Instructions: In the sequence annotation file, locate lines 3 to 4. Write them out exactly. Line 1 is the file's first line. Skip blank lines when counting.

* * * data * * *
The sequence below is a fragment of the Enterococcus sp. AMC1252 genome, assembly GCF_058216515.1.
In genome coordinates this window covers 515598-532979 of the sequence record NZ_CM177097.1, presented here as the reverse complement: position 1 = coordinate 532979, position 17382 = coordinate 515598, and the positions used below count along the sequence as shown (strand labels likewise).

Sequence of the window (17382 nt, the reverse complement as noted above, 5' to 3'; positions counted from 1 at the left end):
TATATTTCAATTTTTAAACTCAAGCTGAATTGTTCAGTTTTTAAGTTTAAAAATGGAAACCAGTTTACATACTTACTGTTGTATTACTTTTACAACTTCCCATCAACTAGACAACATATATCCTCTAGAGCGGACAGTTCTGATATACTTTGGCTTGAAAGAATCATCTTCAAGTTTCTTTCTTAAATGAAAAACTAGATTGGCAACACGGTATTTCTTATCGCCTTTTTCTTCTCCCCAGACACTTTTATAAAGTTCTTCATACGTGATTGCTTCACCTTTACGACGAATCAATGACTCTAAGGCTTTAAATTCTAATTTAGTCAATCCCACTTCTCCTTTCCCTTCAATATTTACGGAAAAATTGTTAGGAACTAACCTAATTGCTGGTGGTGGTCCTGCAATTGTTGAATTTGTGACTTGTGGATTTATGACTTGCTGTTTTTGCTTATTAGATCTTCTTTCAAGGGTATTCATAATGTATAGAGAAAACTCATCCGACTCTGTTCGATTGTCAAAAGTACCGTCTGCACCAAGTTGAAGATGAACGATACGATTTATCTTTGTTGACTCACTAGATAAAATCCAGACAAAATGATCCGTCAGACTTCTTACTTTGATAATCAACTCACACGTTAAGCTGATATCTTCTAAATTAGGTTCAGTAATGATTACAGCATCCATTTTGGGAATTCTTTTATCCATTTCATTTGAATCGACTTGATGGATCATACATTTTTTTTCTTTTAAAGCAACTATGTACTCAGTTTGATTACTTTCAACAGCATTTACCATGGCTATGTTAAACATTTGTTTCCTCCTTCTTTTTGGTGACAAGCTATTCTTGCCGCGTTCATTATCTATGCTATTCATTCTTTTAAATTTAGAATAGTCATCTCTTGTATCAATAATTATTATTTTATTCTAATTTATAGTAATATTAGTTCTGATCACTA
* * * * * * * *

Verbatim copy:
Sequence of the window (17382 nt, the reverse complement as noted above, 5' to 3'; positions counted from 1 at the left end):
TATATTTCAATTTTTAAACTCAAGCTGAATTGTTCAGTTTTTAAGTTTAAAAATGGAAACCAGTTTACATACTTACTGTTGTATTACTTTTACAACTTCCCATCAACTAGACAACATATATCCTCTAGAGCGGACAGTTCTGATATACTTTGGCTTGAAAGAATCATCTTCAAGTTTCTTTCTTAAATGAAAAACTAGATTGGCAACACGGTATTTCTTATCGCCTTTTTCTTCTCCCCAGACACTTTTATAAAGTTCTTCATACGTGATTGCTTCACCTTTACGACGAATCAATGACTCTAAGGCTTTAAATTCTAATTTAGTCAATCCCACTTCTCCTTTCCCTTCAATATTTACGGAAAAATTGTTAGGAACTAACCTAATTGCTGGTGGTGGTCCTGCAATTGTTGAATTTGTGACTTGTGGATTTATGACTTGCTGTTTTTGCTTATTAGATCTTCTTTCAAGGGTATTCATAATGTATAGAGAAAACTCATCCGACTCTGTTCGATTGTCAAAAGTACCGTCTGCACCAAGTTGAAGATGAACGATACGATTTATCTTTGTTGACTCACTAGATAAAATCCAGACAAAATGATCCGTCAGACTTCTTACTTTGATAATCAACTCACACGTTAAGCTGATATCTTCTAAATTAGGTTCAGTAATGATTACAGCATCCATTTTGGGAATTCTTTTATCCATTTCATTTGAATCGACTTGATGGATCATACATTTTTTTTCTTTTAAAGCAACTATGTACTCAGTTTGATTACTTTCAACAGCATTTACCATGGCTATGTTAAACATTTGTTTCCTCCTTCTTTTTGGTGACAAGCTATTCTTGCCGCGTTCATTATCTATGCTATTCATTCTTTTAAATTTAGAATAGTCATCTCTTGTATCAATAATTATTATTTTATTCTAATTTATAGTAATATTAGTTCTGATCACTA